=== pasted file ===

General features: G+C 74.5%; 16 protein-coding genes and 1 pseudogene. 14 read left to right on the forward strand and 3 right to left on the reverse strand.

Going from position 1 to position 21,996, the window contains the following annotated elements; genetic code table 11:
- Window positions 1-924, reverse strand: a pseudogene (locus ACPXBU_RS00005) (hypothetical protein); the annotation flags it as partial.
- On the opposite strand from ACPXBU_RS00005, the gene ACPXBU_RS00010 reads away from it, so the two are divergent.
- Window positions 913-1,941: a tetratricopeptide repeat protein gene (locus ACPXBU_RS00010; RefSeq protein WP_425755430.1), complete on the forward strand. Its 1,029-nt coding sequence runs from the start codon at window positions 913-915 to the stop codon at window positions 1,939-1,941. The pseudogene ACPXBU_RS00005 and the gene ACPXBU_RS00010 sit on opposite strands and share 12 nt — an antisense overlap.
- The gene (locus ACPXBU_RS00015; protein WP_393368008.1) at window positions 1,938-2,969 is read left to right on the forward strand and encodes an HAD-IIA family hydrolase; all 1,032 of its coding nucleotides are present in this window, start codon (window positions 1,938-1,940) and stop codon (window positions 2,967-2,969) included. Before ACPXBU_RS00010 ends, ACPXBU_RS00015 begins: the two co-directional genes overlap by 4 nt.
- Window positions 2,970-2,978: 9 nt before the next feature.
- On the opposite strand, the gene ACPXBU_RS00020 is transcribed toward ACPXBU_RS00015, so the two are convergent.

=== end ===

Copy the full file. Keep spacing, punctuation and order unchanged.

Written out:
General features: G+C 74.5%; 16 protein-coding genes and 1 pseudogene. 14 read left to right on the forward strand and 3 right to left on the reverse strand.

Going from position 1 to position 21,996, the window contains the following annotated elements; genetic code table 11:
- Window positions 1-924, reverse strand: a pseudogene (locus ACPXBU_RS00005) (hypothetical protein); the annotation flags it as partial.
- On the opposite strand from ACPXBU_RS00005, the gene ACPXBU_RS00010 reads away from it, so the two are divergent.
- Window positions 913-1,941: a tetratricopeptide repeat protein gene (locus ACPXBU_RS00010; RefSeq protein WP_425755430.1), complete on the forward strand. Its 1,029-nt coding sequence runs from the start codon at window positions 913-915 to the stop codon at window positions 1,939-1,941. The pseudogene ACPXBU_RS00005 and the gene ACPXBU_RS00010 sit on opposite strands and share 12 nt — an antisense overlap.
- The gene (locus ACPXBU_RS00015; protein WP_393368008.1) at window positions 1,938-2,969 is read left to right on the forward strand and encodes an HAD-IIA family hydrolase; all 1,032 of its coding nucleotides are present in this window, start codon (window positions 1,938-1,940) and stop codon (window positions 2,967-2,969) included. Before ACPXBU_RS00010 ends, ACPXBU_RS00015 begins: the two co-directional genes overlap by 4 nt.
- Window positions 2,970-2,978: 9 nt before the next feature.
- On the opposite strand, the gene ACPXBU_RS00020 is transcribed toward ACPXBU_RS00015, so the two are convergent.